Are you a foodie? Great! And even if you aren’t, you are still in for a treat. We are going to experience the best of Swiss cuisine which includes cheese fondue, raclette, Swiss meat, Swiss vegetables and maybe even a bit of chocolate.
Fondue is a Swiss, Italian, and French dish of melted cheese served in a communal pot (caquelon or fondue pot) over a chafing stand (réchaud) heated with a candle or spirit lamp, and eaten by dipping bread into the cheese using long-stemmed forks. It was promoted as a Swiss national dish by the Swiss Cheese Union (Schweizerische Käseunion) in the 1930s, and was popularized in North America in the 1960s.
Since the 1950s, the name "fondue" has been generalized to other dishes in which a food is dipped into a communal pot of liquid kept hot in a fondue pot: chocolate fondue, in which pieces of fruit or pastry are dipped into a melted chocolate mixture, and fondue bourguignonne, in which pieces of meat are cooked in hot oil or broth. (text from Wikipedia)
Raclette is a semi-hard cow's milk cheese that is usually fashioned into a wheel of about 6 kg (13 lb). It is most commonly used for melting. Raclette was mentioned in medieval writings, in texts from Swiss-German convents dating from as far as 1291 as a particularly nutritious meal consumed by peasants in mountainous Switzerland and Savoy (Now part of France). It was then known in the German-speaking part of Switzerland as Bratchäs, or "roasted cheese".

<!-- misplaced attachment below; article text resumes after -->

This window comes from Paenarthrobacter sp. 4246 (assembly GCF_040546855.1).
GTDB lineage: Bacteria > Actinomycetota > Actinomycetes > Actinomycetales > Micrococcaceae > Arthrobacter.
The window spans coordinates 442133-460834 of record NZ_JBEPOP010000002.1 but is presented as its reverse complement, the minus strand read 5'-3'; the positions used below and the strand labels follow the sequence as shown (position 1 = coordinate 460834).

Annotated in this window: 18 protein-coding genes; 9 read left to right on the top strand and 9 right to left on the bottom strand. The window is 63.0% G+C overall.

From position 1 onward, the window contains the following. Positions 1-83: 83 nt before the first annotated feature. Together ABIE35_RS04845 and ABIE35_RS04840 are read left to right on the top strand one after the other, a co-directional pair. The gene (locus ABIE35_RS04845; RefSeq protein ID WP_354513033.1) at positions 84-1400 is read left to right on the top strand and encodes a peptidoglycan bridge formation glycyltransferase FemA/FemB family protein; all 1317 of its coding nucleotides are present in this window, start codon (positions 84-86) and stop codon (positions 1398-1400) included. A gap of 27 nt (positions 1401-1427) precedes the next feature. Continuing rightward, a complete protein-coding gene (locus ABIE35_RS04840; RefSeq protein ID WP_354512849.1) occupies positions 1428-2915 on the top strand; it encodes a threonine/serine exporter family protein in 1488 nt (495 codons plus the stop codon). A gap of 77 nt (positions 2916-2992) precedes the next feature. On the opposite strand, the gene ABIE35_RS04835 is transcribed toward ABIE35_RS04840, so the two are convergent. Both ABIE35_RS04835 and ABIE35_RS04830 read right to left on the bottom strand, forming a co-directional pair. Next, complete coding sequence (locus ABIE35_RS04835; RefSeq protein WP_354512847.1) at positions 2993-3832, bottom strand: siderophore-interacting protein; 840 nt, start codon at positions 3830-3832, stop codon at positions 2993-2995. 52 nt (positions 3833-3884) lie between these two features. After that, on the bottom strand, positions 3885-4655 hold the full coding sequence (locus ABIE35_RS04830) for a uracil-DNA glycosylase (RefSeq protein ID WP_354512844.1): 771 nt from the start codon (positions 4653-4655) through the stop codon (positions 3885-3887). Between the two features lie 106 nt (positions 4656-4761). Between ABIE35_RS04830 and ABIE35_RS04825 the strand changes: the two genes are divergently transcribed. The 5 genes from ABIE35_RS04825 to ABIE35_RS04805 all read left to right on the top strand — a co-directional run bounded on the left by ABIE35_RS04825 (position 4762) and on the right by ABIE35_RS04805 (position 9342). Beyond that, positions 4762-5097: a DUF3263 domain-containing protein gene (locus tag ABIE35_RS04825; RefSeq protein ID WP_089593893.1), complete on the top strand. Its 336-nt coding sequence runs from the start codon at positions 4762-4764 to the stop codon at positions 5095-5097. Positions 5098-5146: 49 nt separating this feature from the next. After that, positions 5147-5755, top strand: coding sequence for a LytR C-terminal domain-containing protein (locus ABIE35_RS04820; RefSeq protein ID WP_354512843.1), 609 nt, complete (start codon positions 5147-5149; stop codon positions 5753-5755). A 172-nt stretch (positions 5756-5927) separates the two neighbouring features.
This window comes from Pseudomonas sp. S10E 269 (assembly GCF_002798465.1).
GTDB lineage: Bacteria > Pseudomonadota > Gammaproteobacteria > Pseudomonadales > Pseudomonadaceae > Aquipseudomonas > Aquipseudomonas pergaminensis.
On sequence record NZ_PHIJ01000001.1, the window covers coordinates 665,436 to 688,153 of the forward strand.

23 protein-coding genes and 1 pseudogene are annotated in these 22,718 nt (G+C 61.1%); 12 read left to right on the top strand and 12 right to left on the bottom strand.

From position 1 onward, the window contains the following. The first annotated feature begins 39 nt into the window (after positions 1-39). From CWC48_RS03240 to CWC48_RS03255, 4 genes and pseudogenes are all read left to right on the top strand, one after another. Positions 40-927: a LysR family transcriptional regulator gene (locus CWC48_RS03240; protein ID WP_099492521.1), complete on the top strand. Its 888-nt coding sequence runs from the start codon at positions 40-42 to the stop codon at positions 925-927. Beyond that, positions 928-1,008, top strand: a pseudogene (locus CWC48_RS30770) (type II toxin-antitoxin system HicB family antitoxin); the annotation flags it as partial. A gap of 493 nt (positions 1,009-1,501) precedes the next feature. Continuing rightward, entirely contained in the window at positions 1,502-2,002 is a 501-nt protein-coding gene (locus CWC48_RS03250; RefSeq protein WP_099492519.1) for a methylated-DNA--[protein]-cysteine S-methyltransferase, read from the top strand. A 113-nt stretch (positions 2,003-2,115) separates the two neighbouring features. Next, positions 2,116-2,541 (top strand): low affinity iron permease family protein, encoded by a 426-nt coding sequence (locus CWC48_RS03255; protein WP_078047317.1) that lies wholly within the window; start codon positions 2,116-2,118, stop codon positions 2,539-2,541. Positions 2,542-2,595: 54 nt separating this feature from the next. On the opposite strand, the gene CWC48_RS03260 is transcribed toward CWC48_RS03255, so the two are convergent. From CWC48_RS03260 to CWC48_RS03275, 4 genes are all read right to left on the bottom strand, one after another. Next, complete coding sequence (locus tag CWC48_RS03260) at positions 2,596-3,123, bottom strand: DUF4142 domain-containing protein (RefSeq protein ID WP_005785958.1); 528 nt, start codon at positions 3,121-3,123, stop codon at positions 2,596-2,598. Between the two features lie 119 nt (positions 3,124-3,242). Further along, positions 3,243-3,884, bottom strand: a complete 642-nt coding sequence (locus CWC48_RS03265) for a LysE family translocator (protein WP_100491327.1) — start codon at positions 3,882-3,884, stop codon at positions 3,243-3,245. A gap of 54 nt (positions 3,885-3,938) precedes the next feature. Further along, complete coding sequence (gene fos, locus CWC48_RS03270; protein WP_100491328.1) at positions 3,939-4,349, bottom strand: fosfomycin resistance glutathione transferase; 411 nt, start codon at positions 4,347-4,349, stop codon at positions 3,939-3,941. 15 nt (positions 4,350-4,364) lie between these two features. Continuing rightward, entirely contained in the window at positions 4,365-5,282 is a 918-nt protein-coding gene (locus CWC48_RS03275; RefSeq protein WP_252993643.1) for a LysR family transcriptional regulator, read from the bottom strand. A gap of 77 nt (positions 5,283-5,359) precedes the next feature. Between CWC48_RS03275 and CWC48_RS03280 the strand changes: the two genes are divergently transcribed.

Traditionally, Swiss cow herders used to take the cheese with them when they were moving cows to or from the pastures up in the mountains. In the evenings around the campfire, they would place the cheese next to the fire and, when it had reached the perfect softness, scrape it on top of bread.
In the Swiss canton of Valais, raclette is typically served with tea or other warm beverages. (text from Wikipedia)